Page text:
Baltimore is putting the brakes on bikeshare for a month - Technical.ly Baltimore

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Sep. 13, 2017 7:54 am

Baltimore is putting the brakes on bikeshare for a month

Available bikes dwindled amid issues with parts and thefts, so the city is temporarily shutting Baltimore Bike Share down to reset.

Bikeshare, Baltimore style.

(Photo by Stephen Babcock)

Baltimore Bike Share announced Tuesday that the system will be shut down temporarily. It’s slated to return after a month.

Officially, the bikeshare will be offline starting on Sunday, Sept. 15. It’s slated to return on Oct. 15.

However, issues with the availability of bikes have been mounting.

A planned spring expansion that would’ve added 30 new stations to the system was delayed after a manufacturer that makes a part for the bike couldn’t make enough, the Baltimore Business Journal reported.

But over the summer, even the bikes that were already on the street began to decrease. There was one case where police fished a bike out of the harbor, but the problem seemed more widespread. Noticing the numbers of bikes dwindling, Brian Seel took it upon himself to head out and count bikes at each of the 25 stations over Labor Day weekend.

At all of the stations combined, he found four bikes total, according to his Medium post. It started with 200 bikes on the street.

One problem Seel pointed out was a lack of communication about why the count of the bikes were decreasing. One piece of info was provided in a tweet from the Bike Share account on Sept. 1 indicating that the bikes were getting some upgrades.

With the shutdown, the stations will have signs that provide notification that the system isn’t up and running.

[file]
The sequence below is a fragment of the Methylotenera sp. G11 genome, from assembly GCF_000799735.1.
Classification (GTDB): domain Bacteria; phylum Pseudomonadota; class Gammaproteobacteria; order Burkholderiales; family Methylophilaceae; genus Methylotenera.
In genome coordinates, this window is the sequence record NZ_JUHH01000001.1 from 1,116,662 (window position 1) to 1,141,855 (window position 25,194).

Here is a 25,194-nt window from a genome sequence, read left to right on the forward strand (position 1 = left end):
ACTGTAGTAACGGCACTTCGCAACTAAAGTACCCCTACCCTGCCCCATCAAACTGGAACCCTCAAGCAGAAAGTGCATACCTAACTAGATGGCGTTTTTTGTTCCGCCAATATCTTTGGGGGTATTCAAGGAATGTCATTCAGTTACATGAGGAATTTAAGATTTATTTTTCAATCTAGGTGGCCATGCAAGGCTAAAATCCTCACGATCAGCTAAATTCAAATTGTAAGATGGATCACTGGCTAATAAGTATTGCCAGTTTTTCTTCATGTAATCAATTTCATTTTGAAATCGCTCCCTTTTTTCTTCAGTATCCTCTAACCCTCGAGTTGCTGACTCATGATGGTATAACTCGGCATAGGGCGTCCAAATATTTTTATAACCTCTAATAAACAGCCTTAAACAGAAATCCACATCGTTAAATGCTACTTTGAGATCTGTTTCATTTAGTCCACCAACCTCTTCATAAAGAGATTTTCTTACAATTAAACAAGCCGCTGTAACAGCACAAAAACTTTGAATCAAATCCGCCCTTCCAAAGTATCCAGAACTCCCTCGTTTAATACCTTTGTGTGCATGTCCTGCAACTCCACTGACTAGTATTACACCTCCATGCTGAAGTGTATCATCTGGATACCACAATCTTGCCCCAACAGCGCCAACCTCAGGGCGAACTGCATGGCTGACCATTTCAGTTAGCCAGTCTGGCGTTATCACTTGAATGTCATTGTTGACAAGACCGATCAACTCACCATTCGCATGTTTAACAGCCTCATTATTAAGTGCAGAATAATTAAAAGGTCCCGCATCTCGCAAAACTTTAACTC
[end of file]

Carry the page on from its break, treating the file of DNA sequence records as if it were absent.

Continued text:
If all goes according to plan with the relaunch, the system will be nearly a year old when it’s back up-and-running. Bewegen provided bikes with pedal-assist technology, and Corps Logistics operates the program.

The pause in the program could provide a chance for a refresh. The release that was issued Tuesday acknowledges that there were thefts over the summer — calling them “isolated.” As a result, the bikes are receiving some new security features.

“The combination of always-on GPS and enhanced security equipment will improve the safety and security of the bike share system,” said the release.

Additionally, it provides a chance to prepare for the expansion that was held up.

“We sincerely apologize for the lack of communication, but Baltimore BikeShare is coming back BIG in a few weeks,” said a Facebook post from Bikeshare.

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Stephen Babcock

Stephen Babcock is Market Editor for Technical.ly Baltimore and Technical.ly DC. A graduate of Northeastern University, he moved to Baltimore following stints in New Orleans and Rio Arriba County, New Mexico. His work has appeared in The New York Times, Baltimore Fishbowl, NOLA Defender, NOLA.com/The Times-Picayune and the Rio Grande Sun.

  • 0bsoleteMan

    This sort of thing only works in civilized cities. Places like Baltimore? Not so much.

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